Sherpa Peak-South Route

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I would have called this route the Southeast Ridge Route personally, since that is where the climbing and fun are. The route gains the ridge at the +8000' notch east of the summit, about 600 feet below the summit. This is lower than the Stuart/Sherpa Col where the West Ridge Route begins. This is the easiest route to the summit of Sherpa Peak, but an interesting climb nonetheless. It was a great route to solo but it was nice to have a rope along for rappels.

I left the Esmeralda Basin Trailhead, located at the end of Teanaway River Road (FSR 9737), a little after 7:00am. The sky was mostly clear, the winds were gusty and the elevation was about 4200'. I started hiking the Esmeralda Basin Trail (FST 13940) the turned right onto Ingalls Lake Way (FST 1390). In about two miles I took another right onto the Long's Pass Trail (FST 1229). I arrived at Long's Pass, where the painful 1500 foot descent to Ingalls Creek begins, in a little over an hour. Anyone who has come over the pass after climbing all day knows why I say it is painful.

Rainier from Long's Pass


The trail on the NE side of Long's Pass. It's worse looking up at it.

Sherpa Peak from Long's Pass

I descended to the Ingalls Creek Trail (FST 1215) and followed it east. I passed the Turnpike Creek Trail and continued through the grassy, then brushy, then grassy again open area. Just before entering the trees, I turned and started up a grassy slope, keeping right as much as possible. When the grass ended I continued upward and rightward. The trees finally lost out to brush for a couple of hundred feet before I reached a large talus gully. The bushwhacking seemed inevitable but was not as bad as I expected.

I headed up the gully keeping right to about 7000'. The guide said to keep right to the talus basin SW of the summit. Hmmm...I was in a talus basin but it was not SW of the summit. I could see that there was another level of the basin higher up and to the SW of the summit, but this meant going left. I went upward and leftward to the basin and soon realized that the obvious gully I had seen from below was the correct gully. I had climbed several hundred feet up on large boulders and talus and wasn't to happy with the idea of going down. A gully leading east led to a notch in a minor S. Ridge of Sherpa. I climbed up it (class 3) and then into the gully on the other side. I descended slightly then traversed into another gully leading toward the +8000 foot notch East of Sherpa. I ascended upward (class 2) toward the east ridge and gained it about 100 feet above the notch.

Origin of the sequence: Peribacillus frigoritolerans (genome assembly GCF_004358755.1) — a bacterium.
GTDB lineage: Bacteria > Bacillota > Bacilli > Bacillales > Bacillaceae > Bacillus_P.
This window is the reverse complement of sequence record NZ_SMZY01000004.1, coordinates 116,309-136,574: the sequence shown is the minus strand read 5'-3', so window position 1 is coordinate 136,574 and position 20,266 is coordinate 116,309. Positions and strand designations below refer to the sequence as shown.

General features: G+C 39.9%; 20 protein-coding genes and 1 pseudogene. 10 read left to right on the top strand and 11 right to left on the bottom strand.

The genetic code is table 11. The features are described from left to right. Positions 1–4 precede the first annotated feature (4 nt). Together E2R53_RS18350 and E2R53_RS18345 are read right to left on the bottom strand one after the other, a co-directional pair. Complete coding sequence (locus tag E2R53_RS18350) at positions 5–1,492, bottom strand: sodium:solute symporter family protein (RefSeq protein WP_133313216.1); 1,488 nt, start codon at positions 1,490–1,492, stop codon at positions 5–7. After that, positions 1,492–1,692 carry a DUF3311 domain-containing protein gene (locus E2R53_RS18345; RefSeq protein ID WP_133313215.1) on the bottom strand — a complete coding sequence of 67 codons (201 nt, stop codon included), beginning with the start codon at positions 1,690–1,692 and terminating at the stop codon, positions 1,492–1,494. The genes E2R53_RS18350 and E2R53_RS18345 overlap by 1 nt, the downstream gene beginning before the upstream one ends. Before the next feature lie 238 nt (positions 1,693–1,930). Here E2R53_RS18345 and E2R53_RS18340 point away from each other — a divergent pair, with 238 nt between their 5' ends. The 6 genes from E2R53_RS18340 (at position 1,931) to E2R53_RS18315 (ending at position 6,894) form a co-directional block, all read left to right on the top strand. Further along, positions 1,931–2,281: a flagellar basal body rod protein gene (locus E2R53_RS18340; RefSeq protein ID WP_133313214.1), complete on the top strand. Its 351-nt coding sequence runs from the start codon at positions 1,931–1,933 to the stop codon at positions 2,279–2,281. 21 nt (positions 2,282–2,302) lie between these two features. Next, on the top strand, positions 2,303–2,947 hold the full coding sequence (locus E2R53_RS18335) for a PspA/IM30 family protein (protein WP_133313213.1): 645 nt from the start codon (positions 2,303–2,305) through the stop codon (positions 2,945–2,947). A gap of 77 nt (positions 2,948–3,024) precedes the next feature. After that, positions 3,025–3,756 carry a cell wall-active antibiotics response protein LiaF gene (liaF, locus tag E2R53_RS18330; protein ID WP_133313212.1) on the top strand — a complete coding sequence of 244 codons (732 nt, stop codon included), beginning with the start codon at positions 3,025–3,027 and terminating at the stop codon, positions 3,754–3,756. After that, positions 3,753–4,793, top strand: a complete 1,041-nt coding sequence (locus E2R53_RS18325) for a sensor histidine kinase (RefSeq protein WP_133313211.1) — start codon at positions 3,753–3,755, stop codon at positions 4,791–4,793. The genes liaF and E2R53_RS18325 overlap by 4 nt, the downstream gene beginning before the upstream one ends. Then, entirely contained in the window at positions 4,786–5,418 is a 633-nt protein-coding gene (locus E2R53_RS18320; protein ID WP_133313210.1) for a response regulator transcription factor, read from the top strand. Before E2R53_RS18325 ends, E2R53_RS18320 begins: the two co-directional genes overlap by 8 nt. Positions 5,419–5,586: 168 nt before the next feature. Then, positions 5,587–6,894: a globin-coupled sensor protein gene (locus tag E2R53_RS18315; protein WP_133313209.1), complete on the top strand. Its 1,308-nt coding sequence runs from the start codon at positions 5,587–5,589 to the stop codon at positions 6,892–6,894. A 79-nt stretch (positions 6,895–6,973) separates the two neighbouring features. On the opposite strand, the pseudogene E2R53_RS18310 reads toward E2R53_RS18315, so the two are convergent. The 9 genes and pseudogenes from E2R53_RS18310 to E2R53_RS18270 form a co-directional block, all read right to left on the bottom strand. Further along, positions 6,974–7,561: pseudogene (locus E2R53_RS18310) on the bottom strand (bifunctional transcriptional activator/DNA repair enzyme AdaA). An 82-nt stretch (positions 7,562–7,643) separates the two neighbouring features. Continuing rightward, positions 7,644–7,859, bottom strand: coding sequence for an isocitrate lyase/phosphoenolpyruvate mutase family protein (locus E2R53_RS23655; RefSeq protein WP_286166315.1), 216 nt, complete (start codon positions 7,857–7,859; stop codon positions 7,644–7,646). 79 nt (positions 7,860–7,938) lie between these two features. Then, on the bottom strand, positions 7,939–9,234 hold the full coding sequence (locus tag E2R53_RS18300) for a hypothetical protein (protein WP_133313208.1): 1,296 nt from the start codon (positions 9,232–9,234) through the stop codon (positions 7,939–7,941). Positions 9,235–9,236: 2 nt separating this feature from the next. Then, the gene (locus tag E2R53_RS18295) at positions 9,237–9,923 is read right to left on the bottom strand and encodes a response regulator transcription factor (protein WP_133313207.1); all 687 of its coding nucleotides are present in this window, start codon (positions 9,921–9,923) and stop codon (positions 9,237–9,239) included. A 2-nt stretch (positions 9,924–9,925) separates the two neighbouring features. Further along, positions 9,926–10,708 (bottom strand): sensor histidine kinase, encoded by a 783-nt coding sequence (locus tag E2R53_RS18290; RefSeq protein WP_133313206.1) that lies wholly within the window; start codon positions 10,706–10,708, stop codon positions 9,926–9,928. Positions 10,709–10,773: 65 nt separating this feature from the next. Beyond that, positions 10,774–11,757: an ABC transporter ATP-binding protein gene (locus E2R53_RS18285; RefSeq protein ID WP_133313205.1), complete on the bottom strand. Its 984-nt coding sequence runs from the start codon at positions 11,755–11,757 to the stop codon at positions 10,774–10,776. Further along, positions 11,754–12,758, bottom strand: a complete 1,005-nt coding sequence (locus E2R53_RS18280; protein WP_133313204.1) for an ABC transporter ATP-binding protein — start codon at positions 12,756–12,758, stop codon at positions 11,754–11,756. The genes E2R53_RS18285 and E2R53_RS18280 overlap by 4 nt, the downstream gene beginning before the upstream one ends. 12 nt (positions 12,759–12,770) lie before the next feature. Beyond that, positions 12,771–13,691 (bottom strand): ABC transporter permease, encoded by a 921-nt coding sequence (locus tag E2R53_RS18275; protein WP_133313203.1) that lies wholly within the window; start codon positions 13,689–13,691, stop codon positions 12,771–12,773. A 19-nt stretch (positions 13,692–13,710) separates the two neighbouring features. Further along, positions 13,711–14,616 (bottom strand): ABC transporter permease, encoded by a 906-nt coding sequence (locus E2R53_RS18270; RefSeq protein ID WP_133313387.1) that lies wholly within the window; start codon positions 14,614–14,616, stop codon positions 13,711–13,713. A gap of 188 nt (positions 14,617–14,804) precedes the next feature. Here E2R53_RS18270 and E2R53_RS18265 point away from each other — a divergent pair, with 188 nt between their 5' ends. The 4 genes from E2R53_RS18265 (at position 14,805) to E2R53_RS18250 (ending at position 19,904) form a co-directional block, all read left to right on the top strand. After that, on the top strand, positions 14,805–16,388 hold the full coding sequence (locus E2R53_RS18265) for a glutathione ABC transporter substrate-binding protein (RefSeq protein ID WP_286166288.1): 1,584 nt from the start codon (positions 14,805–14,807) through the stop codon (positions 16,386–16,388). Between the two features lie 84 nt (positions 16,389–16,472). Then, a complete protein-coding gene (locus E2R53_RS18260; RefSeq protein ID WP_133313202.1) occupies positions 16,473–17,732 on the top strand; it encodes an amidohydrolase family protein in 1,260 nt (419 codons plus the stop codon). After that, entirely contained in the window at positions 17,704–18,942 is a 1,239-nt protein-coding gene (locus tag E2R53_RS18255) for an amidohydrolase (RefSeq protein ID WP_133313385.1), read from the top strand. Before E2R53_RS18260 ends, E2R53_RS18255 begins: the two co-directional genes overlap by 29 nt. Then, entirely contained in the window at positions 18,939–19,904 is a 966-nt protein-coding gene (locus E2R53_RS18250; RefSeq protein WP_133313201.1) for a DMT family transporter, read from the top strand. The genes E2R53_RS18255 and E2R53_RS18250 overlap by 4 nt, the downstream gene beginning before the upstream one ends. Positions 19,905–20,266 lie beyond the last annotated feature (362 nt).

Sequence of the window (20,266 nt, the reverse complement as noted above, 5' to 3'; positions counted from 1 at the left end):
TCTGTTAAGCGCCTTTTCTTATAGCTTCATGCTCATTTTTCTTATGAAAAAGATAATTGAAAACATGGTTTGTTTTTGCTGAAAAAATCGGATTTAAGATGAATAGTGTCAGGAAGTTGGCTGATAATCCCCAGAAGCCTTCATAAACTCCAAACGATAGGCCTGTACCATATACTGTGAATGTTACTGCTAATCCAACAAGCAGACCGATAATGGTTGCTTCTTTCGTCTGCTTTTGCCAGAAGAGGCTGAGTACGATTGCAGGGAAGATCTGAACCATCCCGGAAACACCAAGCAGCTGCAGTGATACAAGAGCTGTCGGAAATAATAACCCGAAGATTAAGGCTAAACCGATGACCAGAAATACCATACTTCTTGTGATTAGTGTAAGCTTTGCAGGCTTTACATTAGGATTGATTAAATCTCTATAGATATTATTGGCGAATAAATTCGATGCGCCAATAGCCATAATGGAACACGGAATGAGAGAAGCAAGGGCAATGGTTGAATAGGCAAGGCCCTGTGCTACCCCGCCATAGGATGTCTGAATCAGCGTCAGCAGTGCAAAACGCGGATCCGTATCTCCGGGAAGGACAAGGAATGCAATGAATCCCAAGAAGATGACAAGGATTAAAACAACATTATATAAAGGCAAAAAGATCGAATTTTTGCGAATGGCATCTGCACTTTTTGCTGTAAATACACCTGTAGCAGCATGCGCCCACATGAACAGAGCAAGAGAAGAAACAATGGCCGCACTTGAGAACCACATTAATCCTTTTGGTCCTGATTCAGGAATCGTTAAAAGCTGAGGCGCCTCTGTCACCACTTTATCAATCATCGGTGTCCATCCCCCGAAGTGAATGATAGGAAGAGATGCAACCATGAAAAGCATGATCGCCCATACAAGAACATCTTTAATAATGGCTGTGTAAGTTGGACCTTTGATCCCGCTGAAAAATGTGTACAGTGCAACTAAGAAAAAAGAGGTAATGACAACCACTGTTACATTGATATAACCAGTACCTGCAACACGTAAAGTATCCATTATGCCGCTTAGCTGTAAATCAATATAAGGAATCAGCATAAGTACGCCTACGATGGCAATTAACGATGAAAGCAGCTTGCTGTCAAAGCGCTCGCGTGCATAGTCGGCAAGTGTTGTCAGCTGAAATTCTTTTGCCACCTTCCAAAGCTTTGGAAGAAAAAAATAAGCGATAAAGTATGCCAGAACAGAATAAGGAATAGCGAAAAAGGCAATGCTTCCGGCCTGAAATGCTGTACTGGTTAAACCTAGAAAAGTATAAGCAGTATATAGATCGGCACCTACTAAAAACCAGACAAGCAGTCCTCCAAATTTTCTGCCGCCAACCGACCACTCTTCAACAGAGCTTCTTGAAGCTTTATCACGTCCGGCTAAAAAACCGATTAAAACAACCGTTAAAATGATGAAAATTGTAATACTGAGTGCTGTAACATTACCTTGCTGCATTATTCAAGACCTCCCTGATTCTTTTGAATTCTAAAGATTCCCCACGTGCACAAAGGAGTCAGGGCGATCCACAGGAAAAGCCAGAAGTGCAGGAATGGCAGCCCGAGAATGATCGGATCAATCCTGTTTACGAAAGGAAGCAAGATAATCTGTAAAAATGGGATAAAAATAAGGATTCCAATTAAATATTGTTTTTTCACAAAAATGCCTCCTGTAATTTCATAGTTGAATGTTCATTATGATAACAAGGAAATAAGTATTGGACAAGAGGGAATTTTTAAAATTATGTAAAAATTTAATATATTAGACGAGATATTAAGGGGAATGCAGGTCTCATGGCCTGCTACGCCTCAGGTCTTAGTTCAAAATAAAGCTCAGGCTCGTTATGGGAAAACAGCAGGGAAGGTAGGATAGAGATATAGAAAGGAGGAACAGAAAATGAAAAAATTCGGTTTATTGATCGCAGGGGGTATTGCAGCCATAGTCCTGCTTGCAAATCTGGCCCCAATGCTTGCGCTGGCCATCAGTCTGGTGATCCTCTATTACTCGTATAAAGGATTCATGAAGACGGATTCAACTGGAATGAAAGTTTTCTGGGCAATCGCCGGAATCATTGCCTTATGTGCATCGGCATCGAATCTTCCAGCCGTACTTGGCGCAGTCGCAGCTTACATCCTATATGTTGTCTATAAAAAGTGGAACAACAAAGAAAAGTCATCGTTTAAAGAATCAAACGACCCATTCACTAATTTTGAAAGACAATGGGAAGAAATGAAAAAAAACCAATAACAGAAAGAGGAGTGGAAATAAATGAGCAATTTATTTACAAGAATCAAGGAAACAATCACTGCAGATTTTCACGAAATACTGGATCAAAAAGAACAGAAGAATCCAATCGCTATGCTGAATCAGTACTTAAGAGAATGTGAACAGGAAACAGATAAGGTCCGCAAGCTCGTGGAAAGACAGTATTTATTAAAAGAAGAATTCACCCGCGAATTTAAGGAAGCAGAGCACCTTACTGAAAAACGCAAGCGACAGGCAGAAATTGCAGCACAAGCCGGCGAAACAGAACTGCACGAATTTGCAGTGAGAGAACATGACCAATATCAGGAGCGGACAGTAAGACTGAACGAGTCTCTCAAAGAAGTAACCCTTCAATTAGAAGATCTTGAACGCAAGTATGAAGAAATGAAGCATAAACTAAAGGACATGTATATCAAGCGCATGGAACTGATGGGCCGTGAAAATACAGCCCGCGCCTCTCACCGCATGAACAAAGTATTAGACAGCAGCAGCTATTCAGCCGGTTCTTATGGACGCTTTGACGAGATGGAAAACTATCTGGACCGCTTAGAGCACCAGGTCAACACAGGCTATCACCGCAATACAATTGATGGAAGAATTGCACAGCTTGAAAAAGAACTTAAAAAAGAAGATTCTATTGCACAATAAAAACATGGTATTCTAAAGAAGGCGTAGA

I started up the ridge and quickly came to the first obstacle, a vertical chimney with rappel slings chained that could have nearly been used as aiders. I backtracked a bit and circle to the north on sandy ledges then scrambled (class 3-4) up to the area above the chimney. I continued upward on the south side of the ridge then climbed more class 3-4 back to the ridge crest (rappel slings). The next obstacle was a somewhat exposed slab followed by a steep gully. I crossed the slab (relatively low angled) on an easy crack then climbed up the gully (class 4) passing several rappel slings. I continued upward on the south side of the crest and reached the balanced rock. I passed the rock on the north then traversed the ridge a short distance where a steep and difficult slap blocked progress. I descended (class 3) a few feet to the north side and traversed a ledge until I could climb a gully  (even more rappel slings) back to the ridge crest. The gully was class 4 and reached the ridge crest just west of the summit. A short traverse across a slab (small cracks for holds) led to the true summit.

The summit of Sherpa Peak from beneath the balanced rock


The balanced rock from the summit

On the descent I made on rappel down the gully below the summit, another down the steep gully to the exposed slab and another after crossing the slab. I down climbed the vertical chimney using the chained together rappel slings then descended all the way to the notch. Lots of scree and a couple of class 3 steps reached the talus basin SOUTH of the summit.  

Cascade Alpine Guide, Volume 1, 2nd Edition; Fred Beckey; Pages 269